Improving Food Safety through DNA

DNA mapping may help reduce outbreaks of salmonella and listeria

DNA mapping may help reduce outbreaks of salmonella and listeria

Agilent is helping to create a genomic database of 100,000 types of common foodborne pathogens.  The initiative could reduce food-related illnesses and deaths, trace food poisoning outbreaks more quickly, and even detect food fraud by marketers.

The Genome Trakr Network is a collaboration between Agilent, the University of California, Davis, and the U.S. Food and Drug Administration.  The technology maps the entire DNA sequence of a microbe, enabling scientists to distinguish one strain from another.  To date, more than 9,900 Salmonella isolates and 2,600 Listeria isolates have been sequenced.  An open-source database will be available online at no charge for researchers and public health officials through the National Center for Biotechnology Information.

According to the U.S. Centers for Disease Control, foodborne diseases affect one in six Americans every year, resulting in 128,000 hospitalizations and 3,000 deaths.  In a recent study by Oceana, one third of seafood samples sold in American from around the world were mislabeled.  Only seven out of 120 red snapper samples were honestly labeled; while 84 percent of white tuna samples were actually escolar, which can cause digestive issues.

Agilent is one of the world’s leading providers of solutions for ensuring food safety and food authenticity.

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Agilent Launches Innovative Molecular Cloning Kit

SureVector is part of Agilent’s synthetic biology product line

SureVector is part of Agilent’s synthetic biology product line

Agilent is one of the few companies that offer a set of products that address the entire workflow for molecular and synthetic biology.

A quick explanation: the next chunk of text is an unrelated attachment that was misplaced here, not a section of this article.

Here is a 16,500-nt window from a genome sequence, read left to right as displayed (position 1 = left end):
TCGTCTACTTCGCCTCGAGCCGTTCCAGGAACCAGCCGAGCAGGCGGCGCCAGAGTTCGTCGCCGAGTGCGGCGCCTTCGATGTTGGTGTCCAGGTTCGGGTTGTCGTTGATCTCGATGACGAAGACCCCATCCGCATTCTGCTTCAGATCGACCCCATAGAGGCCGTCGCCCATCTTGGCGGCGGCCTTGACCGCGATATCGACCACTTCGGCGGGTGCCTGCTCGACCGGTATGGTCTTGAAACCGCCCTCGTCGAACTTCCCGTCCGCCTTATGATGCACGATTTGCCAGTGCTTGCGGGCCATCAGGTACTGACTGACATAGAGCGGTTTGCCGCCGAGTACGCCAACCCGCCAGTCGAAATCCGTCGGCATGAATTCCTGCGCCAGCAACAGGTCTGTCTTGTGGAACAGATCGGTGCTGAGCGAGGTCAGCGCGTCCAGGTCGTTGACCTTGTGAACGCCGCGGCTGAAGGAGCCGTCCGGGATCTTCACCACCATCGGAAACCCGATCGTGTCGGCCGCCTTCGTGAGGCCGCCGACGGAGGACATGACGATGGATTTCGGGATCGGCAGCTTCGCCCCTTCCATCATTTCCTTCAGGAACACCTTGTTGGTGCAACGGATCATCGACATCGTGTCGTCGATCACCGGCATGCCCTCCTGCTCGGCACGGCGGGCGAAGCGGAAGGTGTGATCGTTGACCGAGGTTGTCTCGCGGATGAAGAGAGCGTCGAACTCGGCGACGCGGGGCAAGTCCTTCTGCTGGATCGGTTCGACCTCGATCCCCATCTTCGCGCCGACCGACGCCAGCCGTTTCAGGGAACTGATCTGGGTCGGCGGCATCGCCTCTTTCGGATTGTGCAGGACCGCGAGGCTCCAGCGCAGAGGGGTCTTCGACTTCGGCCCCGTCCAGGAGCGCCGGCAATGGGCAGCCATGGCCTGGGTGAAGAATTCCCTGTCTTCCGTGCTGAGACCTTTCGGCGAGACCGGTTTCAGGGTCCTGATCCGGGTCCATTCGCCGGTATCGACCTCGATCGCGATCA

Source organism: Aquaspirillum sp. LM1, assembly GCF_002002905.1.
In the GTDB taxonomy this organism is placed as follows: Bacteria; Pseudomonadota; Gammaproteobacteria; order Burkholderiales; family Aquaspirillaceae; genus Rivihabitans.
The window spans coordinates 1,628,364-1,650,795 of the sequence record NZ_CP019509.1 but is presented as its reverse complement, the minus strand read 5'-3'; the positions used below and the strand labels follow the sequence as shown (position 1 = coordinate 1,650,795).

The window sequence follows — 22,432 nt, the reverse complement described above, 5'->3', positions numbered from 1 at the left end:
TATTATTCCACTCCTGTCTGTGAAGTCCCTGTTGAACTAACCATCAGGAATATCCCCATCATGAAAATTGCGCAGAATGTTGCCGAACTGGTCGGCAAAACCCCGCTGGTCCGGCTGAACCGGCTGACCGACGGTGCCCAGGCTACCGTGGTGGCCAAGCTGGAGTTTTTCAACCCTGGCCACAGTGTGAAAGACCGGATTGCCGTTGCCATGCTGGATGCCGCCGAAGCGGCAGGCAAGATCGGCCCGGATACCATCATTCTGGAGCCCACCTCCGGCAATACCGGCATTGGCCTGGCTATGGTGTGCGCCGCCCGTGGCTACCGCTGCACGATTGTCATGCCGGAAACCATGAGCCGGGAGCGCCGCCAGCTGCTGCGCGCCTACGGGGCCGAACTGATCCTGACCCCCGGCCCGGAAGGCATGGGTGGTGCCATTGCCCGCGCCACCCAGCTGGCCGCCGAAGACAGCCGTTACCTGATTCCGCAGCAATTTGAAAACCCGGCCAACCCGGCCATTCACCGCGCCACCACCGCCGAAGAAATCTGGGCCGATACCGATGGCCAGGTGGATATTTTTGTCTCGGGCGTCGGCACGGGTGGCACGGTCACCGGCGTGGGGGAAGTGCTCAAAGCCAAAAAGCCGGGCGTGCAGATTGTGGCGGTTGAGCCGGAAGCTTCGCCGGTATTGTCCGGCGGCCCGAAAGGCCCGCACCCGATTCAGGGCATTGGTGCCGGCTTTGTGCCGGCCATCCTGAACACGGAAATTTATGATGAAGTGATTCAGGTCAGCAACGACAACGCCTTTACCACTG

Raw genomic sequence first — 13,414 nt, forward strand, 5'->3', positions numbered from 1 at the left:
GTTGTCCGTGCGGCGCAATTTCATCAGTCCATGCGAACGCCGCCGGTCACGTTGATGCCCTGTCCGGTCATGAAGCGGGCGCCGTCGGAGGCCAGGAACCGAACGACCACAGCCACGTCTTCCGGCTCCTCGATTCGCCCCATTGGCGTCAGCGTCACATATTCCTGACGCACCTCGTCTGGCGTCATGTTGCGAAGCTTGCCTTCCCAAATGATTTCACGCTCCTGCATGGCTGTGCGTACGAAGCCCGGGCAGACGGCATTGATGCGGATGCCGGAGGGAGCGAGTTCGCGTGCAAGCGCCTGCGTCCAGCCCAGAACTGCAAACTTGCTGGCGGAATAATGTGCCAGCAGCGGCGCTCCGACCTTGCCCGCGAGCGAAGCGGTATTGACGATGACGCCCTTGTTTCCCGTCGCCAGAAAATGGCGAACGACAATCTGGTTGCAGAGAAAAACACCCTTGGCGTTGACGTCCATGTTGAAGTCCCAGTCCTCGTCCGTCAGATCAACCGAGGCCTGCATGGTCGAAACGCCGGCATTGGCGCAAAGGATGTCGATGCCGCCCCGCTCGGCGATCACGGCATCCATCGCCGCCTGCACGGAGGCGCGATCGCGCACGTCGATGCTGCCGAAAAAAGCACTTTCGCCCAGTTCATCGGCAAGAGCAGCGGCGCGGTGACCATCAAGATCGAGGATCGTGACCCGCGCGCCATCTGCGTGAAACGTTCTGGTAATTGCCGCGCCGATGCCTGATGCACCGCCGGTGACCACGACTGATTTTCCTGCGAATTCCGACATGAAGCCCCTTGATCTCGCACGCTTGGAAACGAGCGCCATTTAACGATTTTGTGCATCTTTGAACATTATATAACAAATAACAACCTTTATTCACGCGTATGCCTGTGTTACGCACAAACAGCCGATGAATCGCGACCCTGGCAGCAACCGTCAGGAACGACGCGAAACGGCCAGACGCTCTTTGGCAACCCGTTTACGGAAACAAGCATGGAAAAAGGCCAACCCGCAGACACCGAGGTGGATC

Agilent has just introduced SureVector, the world’s first modular vector kit for researchers involved in molecular cloning and DNA assembly.  “Vectors” are small DNA molecules within cells that can replicate independently.

SureVector provides a synthetic biology-based approach to creating vectors from small fragments of DNA that include the features to make these vectors functional in a variety of cell types.

“Labs will be able to design, create and use a new custom vector in less than a day, rather than the two weeks it often takes today,” says Agilent’s Jacob Thaysen.

“SureVector enables biologists to quickly, efficiently and reliably construct customized vectors from standard components.  It will change the way people think about and do molecular cloning.”

This new product is part of Agilent’s cutting-edge synthetic biology product line, which includes both the highest-fidelity DNA synthesis platform and advanced measurement instruments such as mass spectrometry systems.

For Research Use only.  Not for use in Diagnostic Procedures.

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An Alarming Challenge for Young Scientists

Many young  scientists are leaving American academic research

Many young scientists are leaving American academic research